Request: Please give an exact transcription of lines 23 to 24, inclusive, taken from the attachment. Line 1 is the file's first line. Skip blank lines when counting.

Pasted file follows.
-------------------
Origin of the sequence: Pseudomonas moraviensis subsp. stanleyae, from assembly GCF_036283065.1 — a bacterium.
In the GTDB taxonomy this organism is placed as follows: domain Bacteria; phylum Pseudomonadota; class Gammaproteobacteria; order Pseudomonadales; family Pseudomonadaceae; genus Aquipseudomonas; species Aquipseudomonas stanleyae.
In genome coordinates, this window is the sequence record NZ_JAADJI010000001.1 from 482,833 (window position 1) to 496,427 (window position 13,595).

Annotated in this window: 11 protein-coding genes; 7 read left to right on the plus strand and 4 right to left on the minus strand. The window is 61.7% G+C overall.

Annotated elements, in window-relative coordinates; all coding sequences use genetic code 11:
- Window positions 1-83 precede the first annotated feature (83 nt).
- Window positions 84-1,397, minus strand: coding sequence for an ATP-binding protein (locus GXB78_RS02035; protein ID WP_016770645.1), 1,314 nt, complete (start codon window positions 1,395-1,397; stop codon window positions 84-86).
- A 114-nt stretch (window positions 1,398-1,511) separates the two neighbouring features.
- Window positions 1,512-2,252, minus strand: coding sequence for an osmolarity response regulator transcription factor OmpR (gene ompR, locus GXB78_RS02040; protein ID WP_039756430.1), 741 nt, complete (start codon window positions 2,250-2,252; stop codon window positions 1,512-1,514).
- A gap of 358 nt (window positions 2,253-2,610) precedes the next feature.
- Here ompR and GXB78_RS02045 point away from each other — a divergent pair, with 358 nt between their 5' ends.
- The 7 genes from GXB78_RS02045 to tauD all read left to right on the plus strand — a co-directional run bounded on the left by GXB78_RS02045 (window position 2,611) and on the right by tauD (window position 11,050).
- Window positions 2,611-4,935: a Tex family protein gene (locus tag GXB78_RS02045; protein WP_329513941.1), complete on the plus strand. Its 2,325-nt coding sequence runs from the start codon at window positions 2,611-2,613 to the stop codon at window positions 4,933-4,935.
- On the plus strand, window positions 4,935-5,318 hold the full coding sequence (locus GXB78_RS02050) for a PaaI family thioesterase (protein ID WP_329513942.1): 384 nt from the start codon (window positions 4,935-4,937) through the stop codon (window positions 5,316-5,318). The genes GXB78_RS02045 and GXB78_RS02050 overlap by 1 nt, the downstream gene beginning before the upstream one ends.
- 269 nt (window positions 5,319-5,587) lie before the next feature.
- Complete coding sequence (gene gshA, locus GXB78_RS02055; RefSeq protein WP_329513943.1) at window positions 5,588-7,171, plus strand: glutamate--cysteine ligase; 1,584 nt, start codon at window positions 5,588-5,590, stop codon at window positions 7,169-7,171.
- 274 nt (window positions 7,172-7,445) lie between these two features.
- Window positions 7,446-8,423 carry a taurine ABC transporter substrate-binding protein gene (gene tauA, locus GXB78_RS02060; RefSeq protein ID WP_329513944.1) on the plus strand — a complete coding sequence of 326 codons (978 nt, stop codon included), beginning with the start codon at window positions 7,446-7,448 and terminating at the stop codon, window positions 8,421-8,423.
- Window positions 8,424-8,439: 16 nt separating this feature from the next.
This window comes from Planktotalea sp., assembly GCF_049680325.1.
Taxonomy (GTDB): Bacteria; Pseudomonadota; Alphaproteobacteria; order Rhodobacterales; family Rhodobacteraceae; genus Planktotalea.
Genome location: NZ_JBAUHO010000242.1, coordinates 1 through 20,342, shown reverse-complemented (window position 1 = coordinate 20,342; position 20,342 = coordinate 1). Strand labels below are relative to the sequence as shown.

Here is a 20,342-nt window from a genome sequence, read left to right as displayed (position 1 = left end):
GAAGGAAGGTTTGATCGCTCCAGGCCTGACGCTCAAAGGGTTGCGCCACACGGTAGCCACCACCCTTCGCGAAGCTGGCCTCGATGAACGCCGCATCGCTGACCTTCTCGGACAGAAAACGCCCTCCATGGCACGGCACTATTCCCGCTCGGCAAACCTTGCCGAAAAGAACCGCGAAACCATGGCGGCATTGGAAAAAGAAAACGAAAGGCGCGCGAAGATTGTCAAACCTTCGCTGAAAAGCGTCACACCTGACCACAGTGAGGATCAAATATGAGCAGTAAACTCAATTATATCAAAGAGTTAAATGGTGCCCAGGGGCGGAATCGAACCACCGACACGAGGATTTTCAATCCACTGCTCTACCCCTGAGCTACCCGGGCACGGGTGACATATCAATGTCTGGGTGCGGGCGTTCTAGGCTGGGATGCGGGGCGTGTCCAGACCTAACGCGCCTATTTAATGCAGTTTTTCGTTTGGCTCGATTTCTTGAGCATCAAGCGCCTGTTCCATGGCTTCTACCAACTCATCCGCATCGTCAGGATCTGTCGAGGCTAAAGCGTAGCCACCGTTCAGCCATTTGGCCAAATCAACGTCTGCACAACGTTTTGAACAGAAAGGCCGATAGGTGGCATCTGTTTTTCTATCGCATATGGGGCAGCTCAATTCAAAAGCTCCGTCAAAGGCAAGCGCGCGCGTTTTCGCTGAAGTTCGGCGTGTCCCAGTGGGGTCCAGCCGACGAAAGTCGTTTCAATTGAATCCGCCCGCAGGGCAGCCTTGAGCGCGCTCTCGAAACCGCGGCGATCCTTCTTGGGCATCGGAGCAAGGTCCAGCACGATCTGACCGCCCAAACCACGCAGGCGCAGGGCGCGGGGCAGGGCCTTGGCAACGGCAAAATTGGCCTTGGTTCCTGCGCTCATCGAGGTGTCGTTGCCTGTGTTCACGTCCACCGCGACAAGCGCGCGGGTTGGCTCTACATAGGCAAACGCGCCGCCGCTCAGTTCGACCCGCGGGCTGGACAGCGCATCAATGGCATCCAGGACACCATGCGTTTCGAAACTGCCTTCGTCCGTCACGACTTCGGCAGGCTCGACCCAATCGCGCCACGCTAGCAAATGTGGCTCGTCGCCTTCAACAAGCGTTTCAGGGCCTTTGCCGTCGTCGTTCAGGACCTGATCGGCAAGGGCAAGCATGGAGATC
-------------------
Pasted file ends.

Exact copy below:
Here is a 20,342-nt window from a genome sequence, read left to right as displayed (position 1 = left end):
GAAGGAAGGTTTGATCGCTCCAGGCCTGACGCTCAAAGGGTTGCGCCACACGGTAGCCACCACCCTTCGCGAAGCTGGCCTCGATGAACGCCGCATCGCTGACCTTCTCGGACAGAAAACGCCCTCCATGGCACGGCACTATTCCCGCTCGGCAAACCTTGCCGAAAAGAACCGCGAAACCATGGCGGCATTGGAAAAAGAAAACGAAAGGCGCGCGAAGATTGTCAAACCTTCGCTGAAAAGCGTCACACCTGACCACAGTGAGGATCAAATATGAGCAGTAAACTCAATTATATCAAAGAGTTAAATGGTGCCCAGGGGCGGAATCGAACCACCGACACGAGGATTTTCAATCCACTGCTCTACCCCTGAGCTACCCGGGCACGGGTGACATATCAATGTCTGGGTGCGGGCGTTCTAGGCTGGGATGCGGGGCGTGTCCAGACCTAACGCGCCTATTTAATGCAGTTTTTCGTTTGGCTCGATTTCTTGAGCATCAAGCGCCTGTTCCATGGCTTCTACCAACTCATCCGCATCGTCAGGATCTGTCGAGGCTAAAGCGTAGCCACCGTTCAGCCATTTGGCCAAATCAACGTCTGCACAACGTTTTGAACAGAAAGGCCGATAGGTGGCATCTGTTTTTCTATCGCATATGGGGCAGCTCAATTCAAAAGCTCCGTCAAAGGCAAGCGCGCGCGTTTTCGCTGAAGTTCGGCGTGTCCCAGTGGGGTCCAGCCGACGAAAGTCGTTTCAATTGAATCCGCCCGCAGGGCAGCCTTGAGCGCGCTCTCGAAACCGCGGCGATCCTTCTTGGGCATCGGAGCAAGGTCCAGCACGATCTGACCGCCCAAACCACGCAGGCGCAGGGCGCGGGGCAGGGCCTTGGCAACGGCAAAATTGGCCTTGGTTCCTGCGCTCATCGAGGTGTCGTTGCCTGTGTTCACGTCCACCGCGACAAGCGCGCGGGTTGGCTCTACATAGGCAAACGCGCCGCCGCTCAGTTCGACCCGCGGGCTGGACAGCGCATCAATGGCATCCAGGACACCATGCGTTTCGAAACTGCCTTCGTCCGTCACGACTTCGGCAGGCTCGACCCAATCGCGCCACGCTAGCAAATGTGGCTCGTCGCCTTCAACAAGCGTTTCAGGGCCTTTGCCGTCGTCGTTCAGGACCTGATCGGCAAGGGCAAGCATGGAGATC